How Morning Rituals Jumpstart Joyous Workdays

The power of productivity-boosting habits.

Let's imagine two entrepreneurs. We'll call them John and Marie. They run similar businesses, wake up around the same time each day, and both get to the office around 9 a.m..

But what they do between waking up and getting to work is very different.

Phil Drolet

John hits snooze a few times, then grabs his phone, reads and answers emails in bed for 20 minutes. He fills up his coffee commuter cup before rushing off to the office, feeling stressed and scattered.

Meanwhile, Marie wakes up, meditates for 10 minutes, does yoga for 10 minutes, writes down five things she's grateful for in her journal, and drinks a green smoothie before heading to the office, feeling energized and enthusiastic.

You don't need a crystal ball to predict who between them is gearing up to have the most productive, creative, and inspired day.

Just as an athlete warms up before a game, you can greatly benefit from warming up your mind with a morning ritual that will help you perform at your highest level during your workday.

Right now, take a second to think about one activity you could do in the morning that would do the most to help you feel more energetic and focused. Is it meditation? Yoga? Running? Reading? Prayer? Something else?

Get clear on what that one activity is for you and commit to doing it every single morning, even if just for a few minutes. Once you’ve turned it into a habit, you can progressively add more activities until you’ve created your own optimal morning ritual.

This ritual will help set you up to make each day a productive and successful one.

--Phil Drolet is a performance coach in Boulder, Colorado.

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3 Comments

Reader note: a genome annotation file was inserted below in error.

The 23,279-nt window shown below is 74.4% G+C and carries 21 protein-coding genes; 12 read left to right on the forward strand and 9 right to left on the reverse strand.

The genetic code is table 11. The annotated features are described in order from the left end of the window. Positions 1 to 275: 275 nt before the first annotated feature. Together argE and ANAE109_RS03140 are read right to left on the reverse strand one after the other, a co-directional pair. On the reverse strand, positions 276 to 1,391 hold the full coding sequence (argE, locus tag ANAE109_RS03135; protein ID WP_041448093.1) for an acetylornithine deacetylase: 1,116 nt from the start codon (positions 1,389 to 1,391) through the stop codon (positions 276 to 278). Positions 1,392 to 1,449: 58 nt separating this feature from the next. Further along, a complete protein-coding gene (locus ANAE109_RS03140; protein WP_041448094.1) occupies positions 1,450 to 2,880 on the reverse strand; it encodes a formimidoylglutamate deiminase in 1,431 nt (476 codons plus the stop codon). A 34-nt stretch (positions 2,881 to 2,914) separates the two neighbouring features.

• Jon D. Andre

    I'm glad meditating was mentioned - if you develop a consistent practice it will have a dramatic impact on your life, and doing a session in the morning is a great way to set the foundation for your day. If you are looking for a resource to help you get started, check out the self-study course at meditationshift.com. They have a nice blog as well that will really help you understand the inner workings of your mind, and how it affects your daily life (ie, stress, worry, anxiety, etc.).

  • Harry Razon

    I discovered this for myself after I re-committed myself to writing.  I pushed back my wake-up time, devoted 15-20 minutes to communing prayer and the rest to writing non-stop.  Key to staying on track was avoiding email - no matter what I knew was going on that day, or was going on the day before.  It hasn't made me less productive, less on point - but it has kept me from being dragged pell-mell into the workday, which used to make me a stressed out mess before I even got to work. 

  • phildrolet

    Great stuff Harry. Email is such a common culprit- it immediately throws us in reactive mode. I personally check email twice a day, at 1pm and at night, and it works great for me. Good luck with the writing!